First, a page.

It is recommended that the localized guidelines for pregnancy and childbirth in COVID-19 disease be prepared for the management of clients in treatment centers in camps. Isolation of pregnant women is not completely recommended. It should be ensured that all women in the camp have easy access to emergency obstetric care, pre and postnatal monitoring, and abortion care (9). After delivery, if the mother and baby are kept separate, the breast milk should be handled hygienically and fed to the baby by a healthy person. On the other hand, if the mother and baby are kept nearby, it is recommended that the mother covers her face with a mask while breastfeeding and washes her hands with soap and water before breastfeeding (8).

Due to the concern about pregnancy in the conditions of the prevalence of the disease, the demand for receiving contraception services has increased (4). Moreover, quarantine practices reduce people's access to contraceptives, resulting in the expectation of the risk of unwanted pregnancies and an increase in unsafe abortions (10). In order to reduce the women’s referrals to medical centers and being exposed to risk, family planning instruments such as condoms, pills, and injectable contraceptives can be distributed among people within 3 months (9).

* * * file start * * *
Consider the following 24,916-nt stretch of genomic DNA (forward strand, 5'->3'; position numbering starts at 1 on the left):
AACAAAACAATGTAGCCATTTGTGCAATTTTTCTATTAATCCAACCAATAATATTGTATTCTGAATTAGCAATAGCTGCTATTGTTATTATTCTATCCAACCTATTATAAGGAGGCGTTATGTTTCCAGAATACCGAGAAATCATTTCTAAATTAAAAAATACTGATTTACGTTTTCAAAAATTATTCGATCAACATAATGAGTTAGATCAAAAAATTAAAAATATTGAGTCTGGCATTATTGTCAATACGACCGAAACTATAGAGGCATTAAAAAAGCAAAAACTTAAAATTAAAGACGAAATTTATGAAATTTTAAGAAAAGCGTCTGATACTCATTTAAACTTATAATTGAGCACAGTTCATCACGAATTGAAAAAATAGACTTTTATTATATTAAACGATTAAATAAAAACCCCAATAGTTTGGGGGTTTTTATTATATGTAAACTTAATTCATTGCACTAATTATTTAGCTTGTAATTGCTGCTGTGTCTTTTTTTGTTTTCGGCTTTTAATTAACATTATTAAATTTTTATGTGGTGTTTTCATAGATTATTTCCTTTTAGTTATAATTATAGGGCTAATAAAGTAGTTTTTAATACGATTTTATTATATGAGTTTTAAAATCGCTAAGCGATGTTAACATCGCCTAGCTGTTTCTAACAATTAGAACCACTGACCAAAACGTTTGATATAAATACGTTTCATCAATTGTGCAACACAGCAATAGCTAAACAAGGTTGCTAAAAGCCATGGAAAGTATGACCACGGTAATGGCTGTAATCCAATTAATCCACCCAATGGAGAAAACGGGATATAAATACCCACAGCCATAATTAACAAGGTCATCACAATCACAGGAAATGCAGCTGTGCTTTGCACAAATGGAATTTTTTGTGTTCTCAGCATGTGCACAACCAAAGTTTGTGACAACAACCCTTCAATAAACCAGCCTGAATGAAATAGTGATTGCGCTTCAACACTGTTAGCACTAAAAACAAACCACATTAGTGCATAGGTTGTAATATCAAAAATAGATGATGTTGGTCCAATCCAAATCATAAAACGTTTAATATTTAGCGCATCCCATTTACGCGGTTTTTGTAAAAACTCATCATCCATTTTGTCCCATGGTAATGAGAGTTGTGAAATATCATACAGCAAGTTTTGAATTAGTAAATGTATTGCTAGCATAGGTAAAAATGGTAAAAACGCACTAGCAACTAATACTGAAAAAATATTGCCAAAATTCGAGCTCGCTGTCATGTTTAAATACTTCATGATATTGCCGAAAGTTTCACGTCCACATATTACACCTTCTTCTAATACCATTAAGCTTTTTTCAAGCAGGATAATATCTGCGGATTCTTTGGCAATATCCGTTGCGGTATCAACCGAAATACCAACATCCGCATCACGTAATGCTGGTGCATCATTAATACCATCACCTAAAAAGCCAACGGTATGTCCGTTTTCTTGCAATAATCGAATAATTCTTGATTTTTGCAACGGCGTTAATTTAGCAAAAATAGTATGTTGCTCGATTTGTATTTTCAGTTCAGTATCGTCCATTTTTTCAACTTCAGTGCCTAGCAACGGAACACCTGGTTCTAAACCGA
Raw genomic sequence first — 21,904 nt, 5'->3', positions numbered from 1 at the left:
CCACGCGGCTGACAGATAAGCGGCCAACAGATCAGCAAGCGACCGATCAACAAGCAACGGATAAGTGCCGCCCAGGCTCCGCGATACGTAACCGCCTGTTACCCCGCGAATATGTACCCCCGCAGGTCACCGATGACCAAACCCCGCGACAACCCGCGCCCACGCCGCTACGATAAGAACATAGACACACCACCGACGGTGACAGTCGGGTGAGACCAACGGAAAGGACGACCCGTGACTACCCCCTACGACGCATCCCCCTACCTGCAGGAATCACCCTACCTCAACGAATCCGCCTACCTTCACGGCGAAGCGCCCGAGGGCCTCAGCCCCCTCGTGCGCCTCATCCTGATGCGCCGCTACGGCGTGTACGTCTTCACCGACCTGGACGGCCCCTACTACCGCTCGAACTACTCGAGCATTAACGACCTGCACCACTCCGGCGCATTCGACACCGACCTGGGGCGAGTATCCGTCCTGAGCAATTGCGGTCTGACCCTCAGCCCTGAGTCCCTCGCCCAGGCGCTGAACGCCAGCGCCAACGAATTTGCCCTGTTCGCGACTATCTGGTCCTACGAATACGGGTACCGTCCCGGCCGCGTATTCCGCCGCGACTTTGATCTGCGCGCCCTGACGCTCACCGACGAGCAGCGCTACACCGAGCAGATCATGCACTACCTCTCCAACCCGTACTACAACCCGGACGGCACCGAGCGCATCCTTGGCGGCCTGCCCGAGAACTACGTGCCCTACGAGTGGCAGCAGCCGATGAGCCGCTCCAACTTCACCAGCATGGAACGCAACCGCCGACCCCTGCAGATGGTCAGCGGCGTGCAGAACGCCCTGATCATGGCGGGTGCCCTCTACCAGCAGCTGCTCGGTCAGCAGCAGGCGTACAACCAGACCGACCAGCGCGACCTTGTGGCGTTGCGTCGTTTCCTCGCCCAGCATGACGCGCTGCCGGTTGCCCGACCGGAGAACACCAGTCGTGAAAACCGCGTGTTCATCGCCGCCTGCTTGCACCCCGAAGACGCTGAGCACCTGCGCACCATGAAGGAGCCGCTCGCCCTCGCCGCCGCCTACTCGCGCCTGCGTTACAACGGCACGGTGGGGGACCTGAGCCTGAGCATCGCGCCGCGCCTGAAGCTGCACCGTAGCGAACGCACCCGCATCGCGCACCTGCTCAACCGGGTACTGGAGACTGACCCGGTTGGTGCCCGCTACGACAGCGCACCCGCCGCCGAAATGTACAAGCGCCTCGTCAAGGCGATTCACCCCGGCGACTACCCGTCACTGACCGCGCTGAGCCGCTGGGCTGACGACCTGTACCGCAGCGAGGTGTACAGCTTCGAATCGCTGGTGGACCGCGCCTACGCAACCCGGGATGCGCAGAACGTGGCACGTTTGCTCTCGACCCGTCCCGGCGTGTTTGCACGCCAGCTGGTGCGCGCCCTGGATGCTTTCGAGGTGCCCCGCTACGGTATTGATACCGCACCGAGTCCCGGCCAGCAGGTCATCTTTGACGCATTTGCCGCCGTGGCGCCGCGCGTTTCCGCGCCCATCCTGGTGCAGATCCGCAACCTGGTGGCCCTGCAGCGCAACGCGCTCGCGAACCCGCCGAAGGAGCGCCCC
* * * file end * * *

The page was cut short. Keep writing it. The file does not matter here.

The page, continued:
Quarantining individuals (6) due to close contact and group life (10), economic problems, and stress caused by epidemics increase the risk of sexual abuse, domestic violence, and various other forms of sexual violence, leading to unwanted pregnancy and abortion. The Ebola epidemic experience reported an escalation in sexual exploitation of women and children (5). Therefore, preventive measures against sexual violence, as well as an appropriate response to victims of sexual violence should be considered in the planning to deal with the COVID-19 crisis (6). Providing mental support services for women and girls who have been subjected to gender and sexual violence should also be considered in the planning to deal with COVID-19 (11). Consequently, in this situation, we must ensure that reproductive health services are provided in humanitarian settings and women and girls have access to sexual and reproductive health care.


Not applicable.

Funding source

No funding source was allocated to this study.

Conflict of interest

The author declares no conflict of interest.

Authors' contribution

All authors contributed to this project and article equally. All authors read and approved the final manuscript.